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Quick out-of-core downsampling to provide an overview of large data #560

jbednar opened this issue Feb 9, 2018 · 3 comments


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commented Feb 9, 2018

As suggested in #553, we need to improve our raster support so that it can access large rasters chunk by chunk. This will let us work with raster datasets larger than system memory, just as we can currently work with larger-than-memory columnar Dask dataframes, and should make it very practical to work with a small, zoomed-in region of a very large raster dataset.

However, even if full resolution is needed only on deep zooms, very often it is not clear which region of the large dataset should be viewed at full resolution, until a zoomed-out overview of the data has been provided to the user. And unfortunately, constructing such an overview using datashader will currently require making a complete pass through the entire dataset, reading all of the data into Python in order to aggregate it into a coarse grid.

Even if the Python code were to explicitly downsample the data, accessing only a strided subset of the data from disk, with most file formats and storage technologies the entire dataset will still end up being accessed.

After the above issue is addressed, it would be great if we could work on some specific combinations of aggregations and file formats where constructing such an overview would be relatively cheap. We could also consider making examples of having some pre-processed overview of the data stored with it, and then using HoloViews to switch dynamically between the overview and the full data depending on zoom level.


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commented Feb 9, 2018

Note that I'm discussing raster data above, but the same issues apply to timeseries data, where a very long timeseries needs a quick overview that can be zoomed in to show the full data.


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commented Feb 12, 2018

I am currently implementing something similar for our data. I came along #553 and then started working on this myself. So far I didn't find a way to wrap xarrays apply_ufunc or dask.map_blocks even though the latter would support ghosting which, as mentioned by @philippjfr, will probably be of importance for the sampling. The problem is that one needs to know the size of the processed data chunks and these will be chunk-dependent for non-symmetrically chunked data sets (i.e. an array with size 2055 along one axis, chunked into 1000,1000,55).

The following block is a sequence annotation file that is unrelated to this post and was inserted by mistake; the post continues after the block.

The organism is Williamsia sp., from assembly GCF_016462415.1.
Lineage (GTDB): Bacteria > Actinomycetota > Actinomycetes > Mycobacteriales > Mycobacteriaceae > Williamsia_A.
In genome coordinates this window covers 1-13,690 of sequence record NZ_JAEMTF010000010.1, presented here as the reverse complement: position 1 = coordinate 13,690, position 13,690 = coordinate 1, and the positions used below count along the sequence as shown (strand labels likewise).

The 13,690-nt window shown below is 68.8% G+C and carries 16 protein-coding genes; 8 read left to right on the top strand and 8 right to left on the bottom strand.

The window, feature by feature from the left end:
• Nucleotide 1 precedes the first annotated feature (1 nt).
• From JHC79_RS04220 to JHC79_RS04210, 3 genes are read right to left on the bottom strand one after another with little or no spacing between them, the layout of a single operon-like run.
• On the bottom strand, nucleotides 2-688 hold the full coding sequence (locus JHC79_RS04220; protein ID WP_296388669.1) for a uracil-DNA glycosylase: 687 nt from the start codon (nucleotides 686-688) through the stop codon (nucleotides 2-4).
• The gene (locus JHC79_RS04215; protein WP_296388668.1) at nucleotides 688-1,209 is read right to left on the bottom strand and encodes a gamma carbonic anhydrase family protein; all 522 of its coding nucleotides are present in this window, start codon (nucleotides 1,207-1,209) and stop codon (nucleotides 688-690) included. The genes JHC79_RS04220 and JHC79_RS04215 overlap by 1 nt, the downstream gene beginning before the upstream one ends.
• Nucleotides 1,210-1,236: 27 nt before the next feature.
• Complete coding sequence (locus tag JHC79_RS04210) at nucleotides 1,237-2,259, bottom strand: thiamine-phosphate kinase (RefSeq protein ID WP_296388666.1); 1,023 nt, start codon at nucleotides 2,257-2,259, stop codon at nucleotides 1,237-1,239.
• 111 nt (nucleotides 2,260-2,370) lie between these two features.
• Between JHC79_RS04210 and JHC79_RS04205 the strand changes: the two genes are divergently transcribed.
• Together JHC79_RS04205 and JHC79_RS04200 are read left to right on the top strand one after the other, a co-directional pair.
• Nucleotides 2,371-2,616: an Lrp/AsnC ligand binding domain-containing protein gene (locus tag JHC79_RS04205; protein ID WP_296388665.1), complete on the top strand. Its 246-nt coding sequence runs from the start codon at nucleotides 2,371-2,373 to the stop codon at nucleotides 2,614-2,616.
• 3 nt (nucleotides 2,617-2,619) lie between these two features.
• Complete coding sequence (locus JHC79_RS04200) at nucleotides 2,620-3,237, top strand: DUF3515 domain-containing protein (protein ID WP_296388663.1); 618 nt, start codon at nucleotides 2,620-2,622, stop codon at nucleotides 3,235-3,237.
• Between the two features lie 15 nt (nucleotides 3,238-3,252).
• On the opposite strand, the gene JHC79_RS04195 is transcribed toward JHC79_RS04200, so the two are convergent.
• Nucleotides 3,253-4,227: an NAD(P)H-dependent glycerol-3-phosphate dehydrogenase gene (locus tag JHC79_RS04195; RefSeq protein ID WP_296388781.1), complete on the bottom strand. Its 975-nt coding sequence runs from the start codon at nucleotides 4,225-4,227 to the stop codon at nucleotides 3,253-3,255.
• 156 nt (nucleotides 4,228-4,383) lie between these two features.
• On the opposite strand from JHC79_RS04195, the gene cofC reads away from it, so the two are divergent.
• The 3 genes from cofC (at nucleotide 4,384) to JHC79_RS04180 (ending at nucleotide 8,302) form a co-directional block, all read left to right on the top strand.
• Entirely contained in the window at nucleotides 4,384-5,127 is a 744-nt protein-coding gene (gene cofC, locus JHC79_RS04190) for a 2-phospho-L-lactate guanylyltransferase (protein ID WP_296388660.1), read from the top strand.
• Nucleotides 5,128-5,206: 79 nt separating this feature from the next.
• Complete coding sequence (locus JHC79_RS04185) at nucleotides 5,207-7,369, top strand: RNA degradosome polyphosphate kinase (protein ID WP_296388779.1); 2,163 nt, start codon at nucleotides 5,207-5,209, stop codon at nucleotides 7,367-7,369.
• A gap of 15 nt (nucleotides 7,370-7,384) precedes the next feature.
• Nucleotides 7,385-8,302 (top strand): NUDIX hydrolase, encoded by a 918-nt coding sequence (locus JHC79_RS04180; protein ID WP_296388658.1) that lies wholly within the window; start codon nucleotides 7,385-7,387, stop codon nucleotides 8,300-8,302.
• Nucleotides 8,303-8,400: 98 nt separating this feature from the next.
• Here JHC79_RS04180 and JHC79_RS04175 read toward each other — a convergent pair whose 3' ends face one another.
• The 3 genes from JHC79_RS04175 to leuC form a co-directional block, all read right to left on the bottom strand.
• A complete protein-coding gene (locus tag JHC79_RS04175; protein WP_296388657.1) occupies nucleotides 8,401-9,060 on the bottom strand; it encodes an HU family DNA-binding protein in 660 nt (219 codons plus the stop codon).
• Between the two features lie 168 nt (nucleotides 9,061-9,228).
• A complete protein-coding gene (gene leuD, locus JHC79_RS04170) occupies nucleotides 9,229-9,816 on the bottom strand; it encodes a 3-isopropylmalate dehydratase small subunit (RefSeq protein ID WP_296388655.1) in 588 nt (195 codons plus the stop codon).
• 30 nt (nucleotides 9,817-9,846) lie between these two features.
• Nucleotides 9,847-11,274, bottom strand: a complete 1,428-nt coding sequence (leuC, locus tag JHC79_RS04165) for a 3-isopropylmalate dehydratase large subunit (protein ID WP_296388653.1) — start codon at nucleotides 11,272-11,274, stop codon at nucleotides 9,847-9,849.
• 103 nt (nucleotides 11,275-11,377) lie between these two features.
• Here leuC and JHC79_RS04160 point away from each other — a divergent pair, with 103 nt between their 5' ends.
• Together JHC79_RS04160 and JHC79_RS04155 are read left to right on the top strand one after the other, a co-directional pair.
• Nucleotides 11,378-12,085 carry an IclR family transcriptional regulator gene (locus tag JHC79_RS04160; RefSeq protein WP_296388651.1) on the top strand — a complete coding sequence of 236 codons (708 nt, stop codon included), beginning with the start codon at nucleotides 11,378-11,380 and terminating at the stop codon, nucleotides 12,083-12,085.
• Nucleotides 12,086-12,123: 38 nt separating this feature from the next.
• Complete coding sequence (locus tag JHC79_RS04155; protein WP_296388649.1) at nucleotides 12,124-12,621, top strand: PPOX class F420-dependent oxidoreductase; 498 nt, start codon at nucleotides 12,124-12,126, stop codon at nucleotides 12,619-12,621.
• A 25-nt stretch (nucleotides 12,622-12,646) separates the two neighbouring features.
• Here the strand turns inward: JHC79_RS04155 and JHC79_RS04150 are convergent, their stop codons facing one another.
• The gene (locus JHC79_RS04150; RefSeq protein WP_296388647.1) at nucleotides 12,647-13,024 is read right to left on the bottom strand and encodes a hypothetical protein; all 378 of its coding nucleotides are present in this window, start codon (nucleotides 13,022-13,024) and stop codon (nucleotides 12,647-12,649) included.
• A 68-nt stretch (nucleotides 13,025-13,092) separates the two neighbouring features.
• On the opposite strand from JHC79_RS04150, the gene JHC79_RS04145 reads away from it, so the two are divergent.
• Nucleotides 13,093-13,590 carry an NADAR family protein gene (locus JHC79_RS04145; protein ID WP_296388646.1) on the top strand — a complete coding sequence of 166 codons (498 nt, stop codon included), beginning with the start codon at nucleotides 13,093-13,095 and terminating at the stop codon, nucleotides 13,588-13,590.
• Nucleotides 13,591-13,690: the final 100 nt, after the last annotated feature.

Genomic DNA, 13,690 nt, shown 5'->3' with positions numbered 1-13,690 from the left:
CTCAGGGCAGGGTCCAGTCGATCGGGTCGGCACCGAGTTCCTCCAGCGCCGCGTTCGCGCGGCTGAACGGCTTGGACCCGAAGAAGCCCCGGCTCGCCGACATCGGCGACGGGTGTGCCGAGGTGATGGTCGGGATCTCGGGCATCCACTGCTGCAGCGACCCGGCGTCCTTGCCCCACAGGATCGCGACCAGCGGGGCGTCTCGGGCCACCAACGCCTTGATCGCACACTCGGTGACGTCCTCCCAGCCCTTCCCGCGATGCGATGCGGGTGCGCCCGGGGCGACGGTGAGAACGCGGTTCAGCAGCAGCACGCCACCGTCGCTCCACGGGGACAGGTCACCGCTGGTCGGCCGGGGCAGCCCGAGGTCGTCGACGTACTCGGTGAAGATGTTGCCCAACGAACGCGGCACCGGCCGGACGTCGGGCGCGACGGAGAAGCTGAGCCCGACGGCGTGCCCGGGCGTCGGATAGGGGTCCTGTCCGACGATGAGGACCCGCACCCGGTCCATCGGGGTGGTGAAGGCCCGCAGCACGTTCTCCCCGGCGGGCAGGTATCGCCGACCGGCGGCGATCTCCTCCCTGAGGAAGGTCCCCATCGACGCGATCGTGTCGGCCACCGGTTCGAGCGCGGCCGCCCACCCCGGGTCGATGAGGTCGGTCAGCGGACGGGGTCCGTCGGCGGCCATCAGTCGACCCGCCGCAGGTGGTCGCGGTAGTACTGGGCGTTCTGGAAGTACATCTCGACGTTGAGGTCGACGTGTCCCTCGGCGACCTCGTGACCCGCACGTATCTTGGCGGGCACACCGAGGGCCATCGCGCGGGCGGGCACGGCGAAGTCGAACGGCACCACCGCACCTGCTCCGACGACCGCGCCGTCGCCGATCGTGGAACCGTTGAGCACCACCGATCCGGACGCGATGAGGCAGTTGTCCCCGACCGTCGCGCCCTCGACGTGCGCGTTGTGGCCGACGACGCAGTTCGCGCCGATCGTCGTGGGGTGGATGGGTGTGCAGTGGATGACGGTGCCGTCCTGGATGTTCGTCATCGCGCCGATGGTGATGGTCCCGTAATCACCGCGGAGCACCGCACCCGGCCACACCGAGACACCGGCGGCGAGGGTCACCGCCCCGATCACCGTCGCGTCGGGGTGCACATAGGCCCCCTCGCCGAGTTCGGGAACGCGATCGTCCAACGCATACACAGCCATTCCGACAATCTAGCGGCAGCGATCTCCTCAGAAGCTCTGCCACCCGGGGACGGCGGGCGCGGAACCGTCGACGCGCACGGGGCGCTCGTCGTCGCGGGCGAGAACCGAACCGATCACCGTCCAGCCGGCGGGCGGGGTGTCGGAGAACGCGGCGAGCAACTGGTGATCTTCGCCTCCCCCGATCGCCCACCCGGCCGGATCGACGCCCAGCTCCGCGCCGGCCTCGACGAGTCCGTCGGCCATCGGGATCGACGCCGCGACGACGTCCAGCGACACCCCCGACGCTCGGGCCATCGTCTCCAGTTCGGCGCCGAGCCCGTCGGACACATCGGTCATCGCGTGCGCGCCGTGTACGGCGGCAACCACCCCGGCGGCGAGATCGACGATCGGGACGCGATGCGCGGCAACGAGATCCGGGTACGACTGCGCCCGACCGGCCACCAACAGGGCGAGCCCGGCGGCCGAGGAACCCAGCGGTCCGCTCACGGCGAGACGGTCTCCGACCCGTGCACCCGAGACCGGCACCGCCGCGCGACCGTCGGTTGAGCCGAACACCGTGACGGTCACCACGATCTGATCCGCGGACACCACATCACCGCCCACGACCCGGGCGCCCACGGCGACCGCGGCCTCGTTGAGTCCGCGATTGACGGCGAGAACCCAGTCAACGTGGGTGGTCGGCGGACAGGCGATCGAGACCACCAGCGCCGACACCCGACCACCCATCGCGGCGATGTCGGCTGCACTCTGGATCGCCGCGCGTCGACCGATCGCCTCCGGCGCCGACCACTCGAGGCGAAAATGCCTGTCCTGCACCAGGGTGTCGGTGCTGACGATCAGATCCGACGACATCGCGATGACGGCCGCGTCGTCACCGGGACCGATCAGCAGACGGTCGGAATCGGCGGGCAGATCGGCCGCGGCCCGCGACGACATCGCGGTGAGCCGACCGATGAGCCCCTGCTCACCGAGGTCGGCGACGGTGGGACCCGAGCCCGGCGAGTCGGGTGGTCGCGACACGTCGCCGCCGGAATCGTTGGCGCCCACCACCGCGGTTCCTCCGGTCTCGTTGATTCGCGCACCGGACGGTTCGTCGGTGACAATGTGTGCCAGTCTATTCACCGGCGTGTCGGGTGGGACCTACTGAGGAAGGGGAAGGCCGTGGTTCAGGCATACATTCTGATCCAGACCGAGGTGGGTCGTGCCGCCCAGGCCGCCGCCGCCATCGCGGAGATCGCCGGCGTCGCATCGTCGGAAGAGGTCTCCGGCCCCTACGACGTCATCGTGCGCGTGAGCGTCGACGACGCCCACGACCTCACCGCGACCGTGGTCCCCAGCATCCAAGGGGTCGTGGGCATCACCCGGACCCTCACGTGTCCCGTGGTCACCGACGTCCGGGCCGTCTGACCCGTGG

However, for the sampling methods that I am currently interested in: nearest neighbor upsampling and area mean downsampling, it seems that there is a satisfactory solution by using dask.delayed and manual creation of chunks. I addressed the issue of variable chunk sizes in unsymmetric datasets by instead dividing the plot canvas in equal chunks and map( as good as possible ) equal data chunks on these tiles.
My algorithms looks like this:

-1. data = dask.array.from_array(hdf5 file, chunks=(1000,1000))
0. preprocess xrange and yrange to match with data extent and resolution

#estimate number of plot tiles

  1. xtiles = max(xrange // 2000,1) # something that fits good in memory

  2. ytiles = max(yrange // 2000,1)

  3. dask_delayed = [dask.delayed(resampling_function)( data[ith chunk in dim 1 : jth chunk in dim 2], plotwidth,plotheight, indicator of which tile (where in canvas and extents of tile) this data should be mapped to as (a function of i,j) ) for i,j in meshgrid (range(xtiles),range(ytiles))]

  4. agg = dask.delayed(numpy.sum)(dask_delayed)

  5. agg.compute(num_workers=4)

Inside the resampling_function, I initialize an array of zeros with the size of the plot canvas and fill one tile with the sampled array from gridtools.resample_2d. In the end when I sum over dask_delayed I end up with the complete agg. I am still testing the equivalence but so far it seems to work very well. On my laptop I can downsample more than 7 GByte in a few seconds.

In addition I added a cache of the full downsampled dataset in my plot class so that resetting to the full data extent, by far the biggest computation, is only performed once.


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commented Feb 13, 2018

Thinking a little bit more about it, above works well for me without any chunk overlap because of the data (a matrix of probabilities). The values are of the same magnitude in their respective neighborhood and will converge to an area mean regardless of where exactly the split occurs.
For more heterogeneous data, I definitely expect some problems in the down-sampling process, although one can alter above algo to data [(ith + 1/2) chunk:(jth +1/ 2) chunk] to have some overlap. In the upsampling process, we are only dealing with one data chunk in a canvas with a reasonable size of w,h < 1000 pixel anyway and no overlap is needed.

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